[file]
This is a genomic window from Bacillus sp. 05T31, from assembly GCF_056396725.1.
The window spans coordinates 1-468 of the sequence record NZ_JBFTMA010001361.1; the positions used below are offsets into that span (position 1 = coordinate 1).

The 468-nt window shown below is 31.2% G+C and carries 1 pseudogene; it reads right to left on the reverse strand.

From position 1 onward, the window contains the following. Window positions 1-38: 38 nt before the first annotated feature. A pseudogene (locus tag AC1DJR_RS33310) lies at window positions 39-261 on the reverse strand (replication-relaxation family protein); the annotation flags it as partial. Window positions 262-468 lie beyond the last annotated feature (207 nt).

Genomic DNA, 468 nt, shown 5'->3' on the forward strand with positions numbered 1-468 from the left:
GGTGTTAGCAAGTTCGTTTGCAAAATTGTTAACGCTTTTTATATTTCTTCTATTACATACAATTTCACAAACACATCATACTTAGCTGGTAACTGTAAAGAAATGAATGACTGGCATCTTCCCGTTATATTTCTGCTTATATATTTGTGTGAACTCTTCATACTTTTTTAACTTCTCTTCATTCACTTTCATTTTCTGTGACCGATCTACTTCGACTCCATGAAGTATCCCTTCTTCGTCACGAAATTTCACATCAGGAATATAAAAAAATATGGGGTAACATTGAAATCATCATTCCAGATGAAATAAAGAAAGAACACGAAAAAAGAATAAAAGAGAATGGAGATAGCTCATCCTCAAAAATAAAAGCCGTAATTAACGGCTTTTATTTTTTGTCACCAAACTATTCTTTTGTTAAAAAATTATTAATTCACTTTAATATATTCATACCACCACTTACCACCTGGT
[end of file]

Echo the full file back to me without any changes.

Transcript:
This is a genomic window from Bacillus sp. 05T31, from assembly GCF_056396725.1.
The window spans coordinates 1-468 of the sequence record NZ_JBFTMA010001361.1; the positions used below are offsets into that span (position 1 = coordinate 1).

The 468-nt window shown below is 31.2% G+C and carries 1 pseudogene; it reads right to left on the reverse strand.

From position 1 onward, the window contains the following. Window positions 1-38: 38 nt before the first annotated feature. A pseudogene (locus tag AC1DJR_RS33310) lies at window positions 39-261 on the reverse strand (replication-relaxation family protein); the annotation flags it as partial. Window positions 262-468 lie beyond the last annotated feature (207 nt).

Genomic DNA, 468 nt, shown 5'->3' on the forward strand with positions numbered 1-468 from the left:
GGTGTTAGCAAGTTCGTTTGCAAAATTGTTAACGCTTTTTATATTTCTTCTATTACATACAATTTCACAAACACATCATACTTAGCTGGTAACTGTAAAGAAATGAATGACTGGCATCTTCCCGTTATATTTCTGCTTATATATTTGTGTGAACTCTTCATACTTTTTTAACTTCTCTTCATTCACTTTCATTTTCTGTGACCGATCTACTTCGACTCCATGAAGTATCCCTTCTTCGTCACGAAATTTCACATCAGGAATATAAAAAAATATGGGGTAACATTGAAATCATCATTCCAGATGAAATAAAGAAAGAACACGAAAAAAGAATAAAAGAGAATGGAGATAGCTCATCCTCAAAAATAAAAGCCGTAATTAACGGCTTTTATTTTTTGTCACCAAACTATTCTTTTGTTAAAAAATTATTAATTCACTTTAATATATTCATACCACCACTTACCACCTGGT